Even before being passed by parliament and of course before their implementation, popular support for the government’s new measures is very low. Two in 3 citizens (66% – figure 1) are against the measures, while this figure is even higher among those segments of the active population which are directly affected, e.g. salaried employees in the public sector (68%), in the private sector (69%) and the unemployed (73%). Eight in 10 respondents consider the measures “unjust” (figure 2), while 6 in 10 believe that “they serve the interests of the few” and not the “common good”. The sweeping structural changes in existing labor and social relations, which the government is trying to introduce, constitute the new historical plan imposed by the ruling elite. It is, however, a plan characterized by a considerable degree of subjectivity. For, as can be calculated on the basis of the survey findings, its acceptance does not exceed 25% of the electorate (just 1 in 4). A percentage that certainly does not create favorable conditions for compliance with the planned social changes on the part of the dominated classes. On the contrary, it points to social isolation and delegitimization. Even the majority of the governing party’s electoral base is opposed to the measures (52% against, compared to just 32% in favor – figure 3). To the social isolation one must also add the corresponding ideological: The predominant ideological argument (“the measures are a one-way street”) that is persistently reproduced by almost all the media, is accepted by only one-third (32%) of the electorate (figure 4).
Another impressive finding is the fact that 9 in 10 respondents (91%) appear to be aware that the measures will have an impact on their personal and family financial situation. Of course this is not unrelated to the fact that the changes that are being advanced regarding labor conditions and standard of living do not target only salaried employees in the public sector and pensioners but the general population of the country in its entirety, with the exception of a small minority. However, the universal nature of the social ‘threat’ created by the new measures for society as a whole also constitutes the first risk for their failure, given that it allows the convergence and unification of the most diverse and heterogenous social groups and strata into an exceptionally broad social alliance of disapproval.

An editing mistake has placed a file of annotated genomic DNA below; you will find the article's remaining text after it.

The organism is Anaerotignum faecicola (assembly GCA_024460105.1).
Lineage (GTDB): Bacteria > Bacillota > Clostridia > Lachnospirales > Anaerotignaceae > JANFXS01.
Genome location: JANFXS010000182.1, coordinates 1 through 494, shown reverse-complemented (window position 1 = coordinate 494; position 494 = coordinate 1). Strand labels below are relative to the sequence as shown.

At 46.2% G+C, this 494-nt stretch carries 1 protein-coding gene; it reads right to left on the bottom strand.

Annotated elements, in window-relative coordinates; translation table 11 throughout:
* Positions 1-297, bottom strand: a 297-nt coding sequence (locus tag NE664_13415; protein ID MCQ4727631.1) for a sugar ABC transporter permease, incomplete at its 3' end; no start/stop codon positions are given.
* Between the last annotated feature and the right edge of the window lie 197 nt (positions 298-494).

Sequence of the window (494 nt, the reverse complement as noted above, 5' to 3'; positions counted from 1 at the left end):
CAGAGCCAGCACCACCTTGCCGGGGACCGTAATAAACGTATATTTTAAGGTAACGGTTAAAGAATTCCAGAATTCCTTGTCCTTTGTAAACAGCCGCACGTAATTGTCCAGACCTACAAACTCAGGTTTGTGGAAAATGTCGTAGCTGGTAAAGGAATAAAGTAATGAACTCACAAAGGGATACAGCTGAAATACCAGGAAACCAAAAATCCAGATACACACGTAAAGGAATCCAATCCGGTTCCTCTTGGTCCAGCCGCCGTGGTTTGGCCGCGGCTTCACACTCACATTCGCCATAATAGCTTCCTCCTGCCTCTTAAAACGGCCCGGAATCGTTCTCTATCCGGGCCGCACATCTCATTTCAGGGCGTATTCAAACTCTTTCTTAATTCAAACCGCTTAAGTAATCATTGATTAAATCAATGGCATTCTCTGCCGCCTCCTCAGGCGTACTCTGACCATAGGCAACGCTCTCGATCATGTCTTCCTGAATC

On the other hand, two factors limit the growth of social protest. The first relates to the low participation in protests – at least for the time being – of younger age groups of the population, which played a leading role in the period 2006-2008 and in the riots of December 2008. It is a fact that the government eventually decided not to reduce the number of university entrants and thus not limit lower and middle class access to higher education. However, the situation regarding universities continues to be flammable, while the majority of students who remain in the ‘university – holding tank for the unemployed’ need very little to ignite. The second factor relates to the lack of confidence recorded, with regard to the effectiveness of social protest actions. Despite widespread disapproval of the measures, the high propensity to participate in new protests (39%), mainly among middle-aged workers, almost 8 in 10 respondents (79%) believe that the measures will eventually be implemented, while a similar percentage (80%) is now of the opinion that strikes will bring no result.
Nevertheless, the protests – which are in progress – have widespread social acceptance: 7 in 10 citizens (68%) approve of the strikes and protest actions that are taking place or are to be staged. If one takes into account the fact that among public sector salaried employees this figure rises to 78% (!), then the possibility of the ‘state apparatus’ becoming ‘paralyzed’ in the coming period can in no way be ruled out. Acceptance of political protest is spread ‘horizontally’ across all political party supporters. Social consensus regarding strikes rallies not only voters on the Left (87%), but is also seen among two-thirds of PASOK supporters (66%) and one half of New Democracy voters (54%). Consequently, it may considerably isolate the two government parties and (further) erode their rickety social cohesion.
Date of publication: 09/05/2010
Publication: Newspaper “KATHIMERINI”